February 14, 2018 / 7:02 PM / a year ago

FDA approves J&J prostate cancer treatment

(Reuters) - The U.S. Food and Drug Administration on Wednesday approved Johnson & Johnson’s Erleada for use in prostate cancer patients whose disease has not spread but continues to grow despite hormone therapy.

FILE PHOTO: The Johnson and Johnson logo is seen at an office building in Singapore January 17, 2018. REUTERS/Thomas White

The drug is the first FDA-approved treatment for non-metastatic, castration-resistant prostate cancer, the regulator said. (bit.ly/2F072ih)

The approval comes when Johnson & Johnson’s blockbuster prostate cancer drug Zytiga is facing challenges.

A U.S. administrative court invalidated Zytiga’s patent in January, but J&J has said it does not expect its competitors to launch a generic version of the drug this year.

“We could see the Zytiga patent case proceed to trial around mid-year,” Wells Fargo analyst Lawrence Biegelsen wrote in a client note on Wednesday. This suggests that generic Zytiga competition is unlikely until the second-half of 2018.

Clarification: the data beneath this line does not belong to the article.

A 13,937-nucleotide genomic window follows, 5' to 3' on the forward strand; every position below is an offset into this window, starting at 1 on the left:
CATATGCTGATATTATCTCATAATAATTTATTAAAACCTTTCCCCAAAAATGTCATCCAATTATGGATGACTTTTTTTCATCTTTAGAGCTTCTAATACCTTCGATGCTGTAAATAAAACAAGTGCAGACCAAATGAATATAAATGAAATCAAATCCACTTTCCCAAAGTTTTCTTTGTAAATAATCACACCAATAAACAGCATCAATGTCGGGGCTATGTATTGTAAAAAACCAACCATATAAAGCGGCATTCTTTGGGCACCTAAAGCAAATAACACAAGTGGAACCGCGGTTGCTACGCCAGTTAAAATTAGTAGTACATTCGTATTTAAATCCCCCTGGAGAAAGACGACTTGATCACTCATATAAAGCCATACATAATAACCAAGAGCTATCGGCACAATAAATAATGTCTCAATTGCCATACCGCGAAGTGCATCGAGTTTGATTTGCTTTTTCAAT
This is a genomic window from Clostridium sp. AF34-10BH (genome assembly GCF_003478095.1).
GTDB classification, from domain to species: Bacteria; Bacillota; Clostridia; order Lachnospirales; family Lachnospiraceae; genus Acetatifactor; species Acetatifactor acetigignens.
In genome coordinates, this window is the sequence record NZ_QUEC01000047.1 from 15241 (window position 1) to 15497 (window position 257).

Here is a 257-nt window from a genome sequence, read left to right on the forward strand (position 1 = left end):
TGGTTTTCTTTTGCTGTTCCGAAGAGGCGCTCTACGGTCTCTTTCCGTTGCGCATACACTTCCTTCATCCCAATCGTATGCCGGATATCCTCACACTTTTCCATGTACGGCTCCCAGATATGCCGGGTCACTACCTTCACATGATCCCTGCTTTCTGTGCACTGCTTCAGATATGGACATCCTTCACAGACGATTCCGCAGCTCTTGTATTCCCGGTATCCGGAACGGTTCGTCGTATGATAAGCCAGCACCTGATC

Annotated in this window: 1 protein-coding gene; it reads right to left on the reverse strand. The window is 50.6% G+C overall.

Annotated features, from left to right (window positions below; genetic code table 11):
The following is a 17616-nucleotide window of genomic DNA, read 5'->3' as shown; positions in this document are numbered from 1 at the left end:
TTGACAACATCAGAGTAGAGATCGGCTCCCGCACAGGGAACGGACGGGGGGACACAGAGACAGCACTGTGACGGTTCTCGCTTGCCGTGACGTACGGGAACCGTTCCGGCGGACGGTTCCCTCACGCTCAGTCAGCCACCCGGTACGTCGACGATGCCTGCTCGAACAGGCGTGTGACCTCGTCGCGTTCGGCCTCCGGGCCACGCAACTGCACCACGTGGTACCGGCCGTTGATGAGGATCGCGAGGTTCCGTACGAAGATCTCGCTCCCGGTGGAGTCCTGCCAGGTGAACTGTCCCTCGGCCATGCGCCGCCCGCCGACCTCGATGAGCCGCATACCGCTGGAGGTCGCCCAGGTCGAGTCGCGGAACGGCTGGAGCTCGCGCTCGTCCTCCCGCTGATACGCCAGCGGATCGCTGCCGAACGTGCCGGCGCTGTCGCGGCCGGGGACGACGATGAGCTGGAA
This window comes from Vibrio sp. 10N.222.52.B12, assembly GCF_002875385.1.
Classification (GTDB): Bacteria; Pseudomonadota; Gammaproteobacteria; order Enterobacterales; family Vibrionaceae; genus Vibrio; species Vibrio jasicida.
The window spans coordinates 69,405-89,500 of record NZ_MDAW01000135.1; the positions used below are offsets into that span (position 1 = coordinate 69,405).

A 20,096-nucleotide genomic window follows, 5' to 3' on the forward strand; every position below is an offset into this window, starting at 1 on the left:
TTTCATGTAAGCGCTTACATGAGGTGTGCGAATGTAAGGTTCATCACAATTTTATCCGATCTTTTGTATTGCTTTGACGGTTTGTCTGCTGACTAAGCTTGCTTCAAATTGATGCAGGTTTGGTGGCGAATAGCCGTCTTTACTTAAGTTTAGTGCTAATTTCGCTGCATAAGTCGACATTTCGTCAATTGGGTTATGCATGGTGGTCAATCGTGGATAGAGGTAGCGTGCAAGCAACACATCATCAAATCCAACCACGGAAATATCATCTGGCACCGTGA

Zytiga raked in $2.51 billion in worldwide sales in 2017.

The list price of Erleada is expected to be $10,920 for a bottle of 120 tablets per month, Tony Butler from Guggenheim Securities LLC told Reuters. Price is slightly at a premium to Zytiga, he said.

Erleada is expected to compete with Pfizer’s Xtandi, which is also a rival to Zytiga.

Earlier this month, data from a study testing Xtandi showed that use of the drug in early stage prostate cancer on top of standard hormone therapy reduced the risk of the disease spreading or death by 71 percent compared with hormone therapy alone.

Erleada’s approval was based on a trial goal that measured the length of time tumors did not spread to other parts of the body, or death occurred after starting the treatment, the FDA said.

According to the National Cancer Institute, about 161,360 men were diagnosed with prostate cancer in 2017.

Reporting by Manas Mishra and Akankshita Mukhopadhyay in Bengaluru; editing by Patrick Graham and Sriraj Kalluvila

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